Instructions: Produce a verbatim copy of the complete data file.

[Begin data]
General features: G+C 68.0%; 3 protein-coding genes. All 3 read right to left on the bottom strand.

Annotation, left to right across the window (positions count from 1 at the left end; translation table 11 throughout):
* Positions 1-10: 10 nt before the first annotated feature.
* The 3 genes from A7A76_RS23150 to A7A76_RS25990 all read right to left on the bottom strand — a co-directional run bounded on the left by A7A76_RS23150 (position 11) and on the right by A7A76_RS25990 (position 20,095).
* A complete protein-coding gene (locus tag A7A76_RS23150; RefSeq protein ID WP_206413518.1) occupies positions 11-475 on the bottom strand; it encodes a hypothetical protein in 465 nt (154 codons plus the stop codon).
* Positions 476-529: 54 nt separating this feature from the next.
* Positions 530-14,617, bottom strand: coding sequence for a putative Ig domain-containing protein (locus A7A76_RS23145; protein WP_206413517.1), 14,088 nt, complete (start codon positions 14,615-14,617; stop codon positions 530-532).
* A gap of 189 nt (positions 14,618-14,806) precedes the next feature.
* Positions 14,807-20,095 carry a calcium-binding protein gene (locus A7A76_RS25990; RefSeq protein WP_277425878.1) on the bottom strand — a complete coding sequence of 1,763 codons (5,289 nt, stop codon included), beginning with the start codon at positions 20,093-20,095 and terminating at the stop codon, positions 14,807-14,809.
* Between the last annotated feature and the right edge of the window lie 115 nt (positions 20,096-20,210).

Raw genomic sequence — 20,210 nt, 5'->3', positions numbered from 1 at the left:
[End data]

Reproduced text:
General features: G+C 68.0%; 3 protein-coding genes. All 3 read right to left on the bottom strand.

Annotation, left to right across the window (positions count from 1 at the left end; translation table 11 throughout):
* Positions 1-10: 10 nt before the first annotated feature.
* The 3 genes from A7A76_RS23150 to A7A76_RS25990 all read right to left on the bottom strand — a co-directional run bounded on the left by A7A76_RS23150 (position 11) and on the right by A7A76_RS25990 (position 20,095).
* A complete protein-coding gene (locus tag A7A76_RS23150; RefSeq protein ID WP_206413518.1) occupies positions 11-475 on the bottom strand; it encodes a hypothetical protein in 465 nt (154 codons plus the stop codon).
* Positions 476-529: 54 nt separating this feature from the next.
* Positions 530-14,617, bottom strand: coding sequence for a putative Ig domain-containing protein (locus A7A76_RS23145; protein WP_206413517.1), 14,088 nt, complete (start codon positions 14,615-14,617; stop codon positions 530-532).
* A gap of 189 nt (positions 14,618-14,806) precedes the next feature.
* Positions 14,807-20,095 carry a calcium-binding protein gene (locus A7A76_RS25990; RefSeq protein WP_277425878.1) on the bottom strand — a complete coding sequence of 1,763 codons (5,289 nt, stop codon included), beginning with the start codon at positions 20,093-20,095 and terminating at the stop codon, positions 14,807-14,809.
* Between the last annotated feature and the right edge of the window lie 115 nt (positions 20,096-20,210).

Raw genomic sequence — 20,210 nt, 5'->3', positions numbered from 1 at the left: